breast cancer, life, Uncategorized

Ladders

I’m posting this at A’s urging. He claims it’s one of my finer pieces of writing and that it deserves to see the light of day. It’s a hard, raw piece of my life the last few months.

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I stopped wearing makeup. That was the first clue, the sign everyone missed because I explained it away so easily. Some lies tip off my tongue without pause.

I wanted to sleep an extra 20-30 minutes in the morning. That was the second clue, the sign everyone missed because it was easy to believe. I’m never one to skip a chance to sleep in if I can.

I like to sleep. That was the third clue, the third sign everyone missed because teachers are perpetually exhausted. I escaped through sleep.

But, the sleep came with sad dreams, my imagination at play without the constraints I put on it during my waking hours. I refused to let what was going on for me personally affect my professional life. Once at home, though, the demons played. At night, my worst thoughts and deepest fears flew free. When morning came, I woke up, more exhausted than the night before, and I didn’t want to wake up, put on makeup, think about clothes. I wanted to pull the covers over my head, cry myself back to sleep, and hope I’d find rest and solace.

Rest and solace eluded me. They never came. Instead, sudden, intense pain in my lower back came. Unbidden. Unwanted. My scumbag brain fed my fears.

After an emotional Sunday afternoon, my husband, stressed out and nearing his breaking point, demanded I call Dr. O the next morning.

I did. I expected to be told to take a muscle relaxer and call back in two weeks if the pain had not subsided.

Instead, I got blood work, an exam, and two MRIs at a cost of over $1000 because for the first time in two years, I had yet to meet my out of pocket maximum by the end of February.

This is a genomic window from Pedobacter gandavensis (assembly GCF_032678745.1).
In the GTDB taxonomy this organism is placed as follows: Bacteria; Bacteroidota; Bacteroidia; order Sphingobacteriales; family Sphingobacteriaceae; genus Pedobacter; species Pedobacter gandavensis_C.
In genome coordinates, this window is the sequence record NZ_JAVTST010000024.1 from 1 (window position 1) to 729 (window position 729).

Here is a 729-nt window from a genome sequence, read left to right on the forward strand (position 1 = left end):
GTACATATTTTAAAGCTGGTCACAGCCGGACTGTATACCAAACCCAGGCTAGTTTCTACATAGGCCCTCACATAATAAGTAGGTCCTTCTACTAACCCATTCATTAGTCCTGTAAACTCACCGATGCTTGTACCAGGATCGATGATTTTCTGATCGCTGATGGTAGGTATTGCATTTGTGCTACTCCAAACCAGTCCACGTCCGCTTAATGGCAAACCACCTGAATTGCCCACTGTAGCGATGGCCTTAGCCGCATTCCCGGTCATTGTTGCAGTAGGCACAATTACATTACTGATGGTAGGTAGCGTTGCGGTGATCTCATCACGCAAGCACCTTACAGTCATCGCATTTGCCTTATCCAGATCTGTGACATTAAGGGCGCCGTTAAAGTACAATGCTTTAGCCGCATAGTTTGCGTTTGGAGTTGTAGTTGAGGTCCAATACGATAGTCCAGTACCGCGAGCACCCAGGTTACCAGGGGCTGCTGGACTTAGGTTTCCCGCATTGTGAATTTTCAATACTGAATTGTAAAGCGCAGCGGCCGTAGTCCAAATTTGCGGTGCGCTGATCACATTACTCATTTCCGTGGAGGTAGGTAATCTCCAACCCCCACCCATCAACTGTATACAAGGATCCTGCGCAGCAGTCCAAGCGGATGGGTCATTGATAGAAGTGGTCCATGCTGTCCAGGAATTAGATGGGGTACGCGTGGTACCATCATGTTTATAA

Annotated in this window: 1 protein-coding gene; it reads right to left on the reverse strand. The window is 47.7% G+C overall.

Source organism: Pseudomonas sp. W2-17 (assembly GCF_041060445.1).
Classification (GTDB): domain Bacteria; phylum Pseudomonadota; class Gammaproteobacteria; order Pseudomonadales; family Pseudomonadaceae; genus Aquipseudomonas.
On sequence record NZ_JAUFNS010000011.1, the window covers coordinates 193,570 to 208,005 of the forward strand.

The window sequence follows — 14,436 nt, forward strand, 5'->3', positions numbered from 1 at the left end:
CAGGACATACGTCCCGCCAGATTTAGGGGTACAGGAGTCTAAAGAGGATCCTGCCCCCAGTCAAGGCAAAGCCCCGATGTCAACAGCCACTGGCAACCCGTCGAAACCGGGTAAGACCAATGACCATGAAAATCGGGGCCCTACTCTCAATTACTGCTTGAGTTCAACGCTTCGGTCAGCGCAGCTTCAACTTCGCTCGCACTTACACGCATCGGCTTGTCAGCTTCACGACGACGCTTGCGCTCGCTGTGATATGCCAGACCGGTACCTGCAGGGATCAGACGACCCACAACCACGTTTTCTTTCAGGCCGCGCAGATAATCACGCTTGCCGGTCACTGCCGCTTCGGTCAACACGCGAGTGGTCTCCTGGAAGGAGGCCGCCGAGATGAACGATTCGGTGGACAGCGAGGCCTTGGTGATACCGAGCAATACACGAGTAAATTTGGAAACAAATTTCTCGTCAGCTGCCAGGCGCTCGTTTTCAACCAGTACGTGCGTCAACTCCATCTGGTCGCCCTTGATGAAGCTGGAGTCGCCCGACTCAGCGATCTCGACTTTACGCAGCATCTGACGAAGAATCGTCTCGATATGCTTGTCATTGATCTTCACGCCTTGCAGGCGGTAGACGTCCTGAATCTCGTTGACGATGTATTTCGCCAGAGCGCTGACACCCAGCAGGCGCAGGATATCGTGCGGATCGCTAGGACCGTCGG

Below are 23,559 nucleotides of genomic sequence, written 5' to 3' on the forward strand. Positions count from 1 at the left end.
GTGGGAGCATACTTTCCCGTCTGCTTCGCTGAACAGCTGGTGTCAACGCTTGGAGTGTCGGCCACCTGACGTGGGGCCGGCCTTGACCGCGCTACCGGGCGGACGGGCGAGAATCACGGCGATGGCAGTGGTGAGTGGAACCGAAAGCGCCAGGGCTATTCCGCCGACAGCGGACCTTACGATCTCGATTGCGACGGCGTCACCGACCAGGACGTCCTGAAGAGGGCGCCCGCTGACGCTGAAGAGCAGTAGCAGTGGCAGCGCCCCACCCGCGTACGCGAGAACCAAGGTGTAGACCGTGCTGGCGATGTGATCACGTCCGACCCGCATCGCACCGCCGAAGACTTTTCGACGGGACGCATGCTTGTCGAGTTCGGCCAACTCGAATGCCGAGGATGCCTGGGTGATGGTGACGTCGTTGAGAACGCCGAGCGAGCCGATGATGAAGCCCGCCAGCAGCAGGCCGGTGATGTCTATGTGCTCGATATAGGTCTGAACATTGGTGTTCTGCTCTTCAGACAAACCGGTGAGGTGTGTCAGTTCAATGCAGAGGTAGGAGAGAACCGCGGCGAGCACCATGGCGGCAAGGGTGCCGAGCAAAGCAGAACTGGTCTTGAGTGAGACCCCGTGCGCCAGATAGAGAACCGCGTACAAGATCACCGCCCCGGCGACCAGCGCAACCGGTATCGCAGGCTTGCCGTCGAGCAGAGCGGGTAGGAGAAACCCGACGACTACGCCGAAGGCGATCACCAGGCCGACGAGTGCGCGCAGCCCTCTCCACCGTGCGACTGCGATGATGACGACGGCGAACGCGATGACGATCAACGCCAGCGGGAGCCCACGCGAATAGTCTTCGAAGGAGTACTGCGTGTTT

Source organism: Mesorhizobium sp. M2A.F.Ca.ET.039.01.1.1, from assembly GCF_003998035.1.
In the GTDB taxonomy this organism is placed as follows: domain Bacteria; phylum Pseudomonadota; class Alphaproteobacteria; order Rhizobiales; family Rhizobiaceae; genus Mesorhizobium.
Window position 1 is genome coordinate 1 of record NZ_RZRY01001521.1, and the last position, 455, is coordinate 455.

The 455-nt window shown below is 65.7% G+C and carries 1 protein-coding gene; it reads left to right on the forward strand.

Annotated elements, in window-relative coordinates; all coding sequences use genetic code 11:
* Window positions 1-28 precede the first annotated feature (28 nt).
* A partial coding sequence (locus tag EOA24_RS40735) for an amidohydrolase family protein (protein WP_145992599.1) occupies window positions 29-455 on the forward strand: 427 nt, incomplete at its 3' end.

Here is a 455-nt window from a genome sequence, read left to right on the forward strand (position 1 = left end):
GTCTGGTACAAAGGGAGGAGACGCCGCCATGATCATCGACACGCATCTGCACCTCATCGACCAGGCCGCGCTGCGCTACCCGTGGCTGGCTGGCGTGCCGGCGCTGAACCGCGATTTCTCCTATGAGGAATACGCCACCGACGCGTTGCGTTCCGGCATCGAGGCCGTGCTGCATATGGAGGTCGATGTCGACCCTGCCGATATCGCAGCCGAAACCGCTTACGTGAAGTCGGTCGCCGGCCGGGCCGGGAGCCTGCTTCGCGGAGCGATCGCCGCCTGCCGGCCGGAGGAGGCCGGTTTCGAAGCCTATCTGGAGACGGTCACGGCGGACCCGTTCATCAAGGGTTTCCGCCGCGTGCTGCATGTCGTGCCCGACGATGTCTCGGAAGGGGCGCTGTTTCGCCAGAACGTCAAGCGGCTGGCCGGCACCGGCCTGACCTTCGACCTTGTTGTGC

Two breathless days later, I got a call. Spinal arthritis, likely brought on by my daily AI. “Start yoga,” the nurse said. “Let’s try that before adding more medication.”

“OK,” was my reply.

Then, the nurse, gently, “Dr. O wants you to see someone for your depression and anxiety. It’s in the notes she talked to you about it and gave you a name. Have you made an appointment?”

A long pause. “No. I’m ashamed.”

“You have nothing to be ashamed of. Make the appointment.”

A long pause. “OK.”

Later that week, I made the appointment. I saw someone. They prescribed an anti-depressant.

It’s been a month now. The world looks different. I look different. I’m climbing out of this deep, dark, awful hole I’ve lived in for the last three months. I’m beginning to get up earlier. I give myself time to decide if I want to play with make up or use that time to drink a cup of coffee while reading a chapter of a book. Most days, I drink a cup of coffee and read a book. I got a haircut today. It’s the first haircut I’ve gotten since December. My pixie isn’t a pixie anymore. I can’t decide what I want to do -grow it out or cut it back -but today I care about my appearance. I haven’t cared about it in months.

January and February are nebulous to me. They exist in a fog. My memory of them is hazy. They are sadness, worthlessness, fear, anxiety.

So much has happened in my family over the last three months. So many bad and negative things. Those and the cancer scare triggered a depressive episode the likes of which I’d never known.

I wish I’d never known.

This ladder is tall. I’m climbing it. I’ve stumbled on a couple of rungs. But, I know what the bottom looks like, and it’s not a place I want to revisit. So, I climb.

Slowly. Carefully. Delicately.

The top may be far above me, but at least I’m no longer a stone’s throw away from the bottom anymore. I’m still delicate. I’m wary. I’m distrusting. But, I’m climbing. I’m trying. The antidepressant is working. Life is still throwing curveballs, but now, I’m trying to catch them and throw them back. I wasn’t before. I took them to the face over and over and didn’t care. There are still days where I don’t care, but those days are fewer.

I’ve walked a long, dark, and sad road the last several months. I hid it with excuses but dropped clues like a bird drops feathers, and like a bird’s feathers, few picked up my clues, and even fewer put the clues together.

As the days go by, I’m regaining myself and my personality, my come-at-me-bro personality, my I-walked-the-fire-and-came-out-a-Phoenix personality, my “She wore her scars as her best attire. A stunning dress made of hellfire” personality.

Slowly. Carefully. Delicately.

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